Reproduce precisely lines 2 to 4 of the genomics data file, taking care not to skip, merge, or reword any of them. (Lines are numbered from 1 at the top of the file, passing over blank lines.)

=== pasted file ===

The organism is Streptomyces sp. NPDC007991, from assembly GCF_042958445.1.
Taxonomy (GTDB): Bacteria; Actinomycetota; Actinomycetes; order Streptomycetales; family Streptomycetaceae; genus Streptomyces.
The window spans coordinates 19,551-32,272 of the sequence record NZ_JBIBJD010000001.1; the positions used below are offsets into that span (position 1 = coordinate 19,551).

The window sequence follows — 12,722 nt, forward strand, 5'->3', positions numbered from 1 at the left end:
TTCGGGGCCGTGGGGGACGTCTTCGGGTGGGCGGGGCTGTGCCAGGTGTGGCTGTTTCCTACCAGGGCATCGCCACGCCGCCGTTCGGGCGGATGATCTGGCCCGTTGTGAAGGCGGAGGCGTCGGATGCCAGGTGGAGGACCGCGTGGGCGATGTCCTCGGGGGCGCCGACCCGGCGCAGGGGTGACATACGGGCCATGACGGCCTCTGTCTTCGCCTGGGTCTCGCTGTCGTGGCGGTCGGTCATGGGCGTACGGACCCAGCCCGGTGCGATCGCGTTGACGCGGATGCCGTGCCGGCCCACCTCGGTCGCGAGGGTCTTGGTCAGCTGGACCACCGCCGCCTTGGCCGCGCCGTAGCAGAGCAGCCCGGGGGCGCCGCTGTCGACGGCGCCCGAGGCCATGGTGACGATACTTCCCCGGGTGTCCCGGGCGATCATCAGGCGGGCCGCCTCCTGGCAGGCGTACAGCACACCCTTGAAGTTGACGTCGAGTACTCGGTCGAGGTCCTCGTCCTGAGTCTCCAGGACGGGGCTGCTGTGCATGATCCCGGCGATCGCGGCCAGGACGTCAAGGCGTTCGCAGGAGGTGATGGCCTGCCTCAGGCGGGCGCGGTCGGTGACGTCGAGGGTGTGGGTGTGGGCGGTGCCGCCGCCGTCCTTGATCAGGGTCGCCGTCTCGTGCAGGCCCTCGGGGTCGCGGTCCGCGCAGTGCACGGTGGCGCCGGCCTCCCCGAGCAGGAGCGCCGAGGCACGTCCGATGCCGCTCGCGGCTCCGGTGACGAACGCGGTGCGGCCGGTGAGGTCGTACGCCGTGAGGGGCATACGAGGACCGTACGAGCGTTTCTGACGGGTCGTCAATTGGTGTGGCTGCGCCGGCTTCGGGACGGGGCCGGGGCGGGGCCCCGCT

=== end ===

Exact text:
Taxonomy (GTDB): Bacteria; Actinomycetota; Actinomycetes; order Streptomycetales; family Streptomycetaceae; genus Streptomyces.
The window spans coordinates 19,551-32,272 of the sequence record NZ_JBIBJD010000001.1; the positions used below are offsets into that span (position 1 = coordinate 19,551).

The window sequence follows — 12,722 nt, forward strand, 5'->3', positions numbered from 1 at the left end: